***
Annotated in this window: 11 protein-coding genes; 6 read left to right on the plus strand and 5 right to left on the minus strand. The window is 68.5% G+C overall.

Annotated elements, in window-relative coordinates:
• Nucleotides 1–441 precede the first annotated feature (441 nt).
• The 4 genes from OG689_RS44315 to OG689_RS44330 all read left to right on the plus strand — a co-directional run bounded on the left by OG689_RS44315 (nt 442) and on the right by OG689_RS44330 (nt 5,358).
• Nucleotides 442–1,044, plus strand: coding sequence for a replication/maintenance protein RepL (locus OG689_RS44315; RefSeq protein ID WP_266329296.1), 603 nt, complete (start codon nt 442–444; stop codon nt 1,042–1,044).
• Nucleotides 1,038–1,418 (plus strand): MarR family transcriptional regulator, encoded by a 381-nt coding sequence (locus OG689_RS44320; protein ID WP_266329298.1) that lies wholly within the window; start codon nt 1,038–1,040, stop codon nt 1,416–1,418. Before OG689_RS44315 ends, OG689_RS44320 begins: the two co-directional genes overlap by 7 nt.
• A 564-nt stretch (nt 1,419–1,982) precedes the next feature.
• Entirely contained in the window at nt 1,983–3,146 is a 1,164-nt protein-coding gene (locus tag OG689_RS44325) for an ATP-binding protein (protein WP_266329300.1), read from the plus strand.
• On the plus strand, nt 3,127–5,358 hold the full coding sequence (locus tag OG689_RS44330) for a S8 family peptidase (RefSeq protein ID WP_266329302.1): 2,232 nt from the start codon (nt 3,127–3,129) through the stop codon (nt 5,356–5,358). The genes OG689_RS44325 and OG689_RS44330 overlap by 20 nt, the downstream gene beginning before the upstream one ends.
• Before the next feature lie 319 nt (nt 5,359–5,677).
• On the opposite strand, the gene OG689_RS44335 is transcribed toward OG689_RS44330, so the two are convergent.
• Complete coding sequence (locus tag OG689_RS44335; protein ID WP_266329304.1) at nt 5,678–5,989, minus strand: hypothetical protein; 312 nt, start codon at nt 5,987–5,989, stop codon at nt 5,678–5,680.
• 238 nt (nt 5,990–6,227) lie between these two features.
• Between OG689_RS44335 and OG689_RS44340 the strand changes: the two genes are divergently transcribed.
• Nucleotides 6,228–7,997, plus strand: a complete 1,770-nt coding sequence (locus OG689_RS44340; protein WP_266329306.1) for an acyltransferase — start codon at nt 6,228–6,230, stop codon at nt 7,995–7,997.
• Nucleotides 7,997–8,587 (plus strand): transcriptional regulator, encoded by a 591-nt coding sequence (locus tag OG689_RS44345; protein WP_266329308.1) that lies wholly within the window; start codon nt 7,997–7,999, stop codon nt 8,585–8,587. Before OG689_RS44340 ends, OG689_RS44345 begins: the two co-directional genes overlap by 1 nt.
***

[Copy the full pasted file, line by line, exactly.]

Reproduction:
Annotated in this window: 11 protein-coding genes; 6 read left to right on the plus strand and 5 right to left on the minus strand. The window is 68.5% G+C overall.

Annotated elements, in window-relative coordinates:
• Nucleotides 1–441 precede the first annotated feature (441 nt).
• The 4 genes from OG689_RS44315 to OG689_RS44330 all read left to right on the plus strand — a co-directional run bounded on the left by OG689_RS44315 (nt 442) and on the right by OG689_RS44330 (nt 5,358).
• Nucleotides 442–1,044, plus strand: coding sequence for a replication/maintenance protein RepL (locus OG689_RS44315; RefSeq protein ID WP_266329296.1), 603 nt, complete (start codon nt 442–444; stop codon nt 1,042–1,044).
• Nucleotides 1,038–1,418 (plus strand): MarR family transcriptional regulator, encoded by a 381-nt coding sequence (locus OG689_RS44320; protein ID WP_266329298.1) that lies wholly within the window; start codon nt 1,038–1,040, stop codon nt 1,416–1,418. Before OG689_RS44315 ends, OG689_RS44320 begins: the two co-directional genes overlap by 7 nt.
• A 564-nt stretch (nt 1,419–1,982) precedes the next feature.
• Entirely contained in the window at nt 1,983–3,146 is a 1,164-nt protein-coding gene (locus tag OG689_RS44325) for an ATP-binding protein (protein WP_266329300.1), read from the plus strand.
• On the plus strand, nt 3,127–5,358 hold the full coding sequence (locus tag OG689_RS44330) for a S8 family peptidase (RefSeq protein ID WP_266329302.1): 2,232 nt from the start codon (nt 3,127–3,129) through the stop codon (nt 5,356–5,358). The genes OG689_RS44325 and OG689_RS44330 overlap by 20 nt, the downstream gene beginning before the upstream one ends.
• Before the next feature lie 319 nt (nt 5,359–5,677).
• On the opposite strand, the gene OG689_RS44335 is transcribed toward OG689_RS44330, so the two are convergent.
• Complete coding sequence (locus tag OG689_RS44335; protein ID WP_266329304.1) at nt 5,678–5,989, minus strand: hypothetical protein; 312 nt, start codon at nt 5,987–5,989, stop codon at nt 5,678–5,680.
• 238 nt (nt 5,990–6,227) lie between these two features.
• Between OG689_RS44335 and OG689_RS44340 the strand changes: the two genes are divergently transcribed.
• Nucleotides 6,228–7,997, plus strand: a complete 1,770-nt coding sequence (locus OG689_RS44340; protein WP_266329306.1) for an acyltransferase — start codon at nt 6,228–6,230, stop codon at nt 7,995–7,997.
• Nucleotides 7,997–8,587 (plus strand): transcriptional regulator, encoded by a 591-nt coding sequence (locus tag OG689_RS44345; protein WP_266329308.1) that lies wholly within the window; start codon nt 7,997–7,999, stop codon nt 8,585–8,587. Before OG689_RS44340 ends, OG689_RS44345 begins: the two co-directional genes overlap by 1 nt.